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title: 'Pullman herald. (Pullman, W.T. [Wash.]) 1888-1989, November 11, 1905, Image 4',
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Image provided by: Washington State Library; Olympia, WA
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IN CITY Of ODESSA ALONE 3500
PERSONS WERE KILLED.
Over 12,000 Wounded—Dead and
Wounded Lay in the Street« for
Hour*—Were Thrown Into a Hole'
Without Coffins or Regard of Sex-
Jews Butchered Pit.essly.
Odessa, Nov. 7.—The latest estimate
of casualties in Odessa proper, which
are founded upon statements made by
police authorities, are that. 3500 per
sons were killed and 12,000 were
In the suburbs of Moldovanka 1000
dead and wounded lay in the streets |
from midnight until noon Sunday, |
when the authorities dug large pits in
graveyard! and buried them without
collins or regard to age or sex. simply
throwing them into a hole and shovel-1
ing dirt upon them in order to conceal.
Ihe number of dead, in Brokhorova
and neighborhood, In streets in the
Jewish quarters, men, women and
as to protect them from the mobs.
The latest accounts of the devasta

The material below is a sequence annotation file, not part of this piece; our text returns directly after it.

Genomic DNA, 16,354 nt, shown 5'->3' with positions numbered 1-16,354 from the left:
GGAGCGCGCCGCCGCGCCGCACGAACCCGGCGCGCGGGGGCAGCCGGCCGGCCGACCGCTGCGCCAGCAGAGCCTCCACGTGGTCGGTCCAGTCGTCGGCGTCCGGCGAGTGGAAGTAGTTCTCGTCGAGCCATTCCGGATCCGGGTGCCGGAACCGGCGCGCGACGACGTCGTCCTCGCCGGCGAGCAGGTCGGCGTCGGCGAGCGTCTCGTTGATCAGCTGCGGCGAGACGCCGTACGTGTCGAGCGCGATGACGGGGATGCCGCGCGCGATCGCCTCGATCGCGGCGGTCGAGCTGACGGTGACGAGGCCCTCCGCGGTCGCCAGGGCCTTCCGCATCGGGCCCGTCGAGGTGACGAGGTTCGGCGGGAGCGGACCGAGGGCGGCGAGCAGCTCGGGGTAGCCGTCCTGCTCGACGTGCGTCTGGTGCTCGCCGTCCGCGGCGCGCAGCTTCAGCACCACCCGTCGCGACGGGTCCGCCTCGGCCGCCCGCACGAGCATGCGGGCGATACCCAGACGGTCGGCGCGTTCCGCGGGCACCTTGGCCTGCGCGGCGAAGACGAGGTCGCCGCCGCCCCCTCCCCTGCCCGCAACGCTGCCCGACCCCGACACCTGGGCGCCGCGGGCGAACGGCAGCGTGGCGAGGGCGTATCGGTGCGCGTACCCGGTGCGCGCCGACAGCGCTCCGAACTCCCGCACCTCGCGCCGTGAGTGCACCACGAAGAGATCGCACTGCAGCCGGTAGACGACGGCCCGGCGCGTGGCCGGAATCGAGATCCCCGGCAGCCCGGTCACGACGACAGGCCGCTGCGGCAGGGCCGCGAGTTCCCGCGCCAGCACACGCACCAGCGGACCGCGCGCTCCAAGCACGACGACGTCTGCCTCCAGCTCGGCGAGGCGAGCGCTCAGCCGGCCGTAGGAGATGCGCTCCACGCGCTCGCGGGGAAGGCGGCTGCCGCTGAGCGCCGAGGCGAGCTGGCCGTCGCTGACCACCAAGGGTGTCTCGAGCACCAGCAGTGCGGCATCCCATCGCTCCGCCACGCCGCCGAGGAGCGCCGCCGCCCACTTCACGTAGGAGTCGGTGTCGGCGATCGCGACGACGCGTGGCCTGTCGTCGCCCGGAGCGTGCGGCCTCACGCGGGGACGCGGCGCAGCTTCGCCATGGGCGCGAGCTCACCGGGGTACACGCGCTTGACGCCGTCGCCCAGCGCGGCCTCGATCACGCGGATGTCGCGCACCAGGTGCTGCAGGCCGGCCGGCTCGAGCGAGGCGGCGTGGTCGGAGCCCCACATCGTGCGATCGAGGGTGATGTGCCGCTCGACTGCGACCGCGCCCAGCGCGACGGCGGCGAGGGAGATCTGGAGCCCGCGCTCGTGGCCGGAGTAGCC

tion in the Jewish quarter added hor
ror to the situation. Besides numerous
mills, all the bakery shops and nearly!
600 homes have been destroyed. The'
•Jews killed in every instance were
treated with revolting barbarity. 1
Heads were crushed with hammers; |
nails were driven Into the bodies;
eyes were gouged out and ears were'
severed. Many bodies were disem
boweled, and in some cases petroleum
was poured over the sick found hiding j
in cellars, and they were burned to
It is alleged that the police and j
soldiers everywhere marched at the!
head of the mobs, inciting them to
destroy the Jews uy crying "The Jews
have killed our emperor,' 1 and similar
While the mobs were engaged in the
Slaughter the soldier:; busied them
selves pillaging the cash and jewels.
leaving the household goods to the
mobs. The owners of many houses got
rid of the bandits by the payment of a
ransom to the police.
The pouce prevented any one from
arresting the looters, and prevented
also the Red Cross workers from aid
ing the wounded, actually tiring upon r
those engaged in this worn.
A b.ind of students removed much
of tin stolen property to the uni
versity, while they also took 12 bodies j
childri n, and even women with infants!
in arms, were butchered ruthlessly by
Hundreds are suffering for want of
bread, and the authorities are making
apparently no effort to relieve the
Damage to private property is esti
mated at $5,000,000.
A section of the university has been *
heavily fortified by the students, who |
declare they will bring there all the
Jewish women and children in the city
and protect them until the government
realizes its responsibility.
Two private doctors attended more
than 300 children of both sexes who
had been horribly gashed about the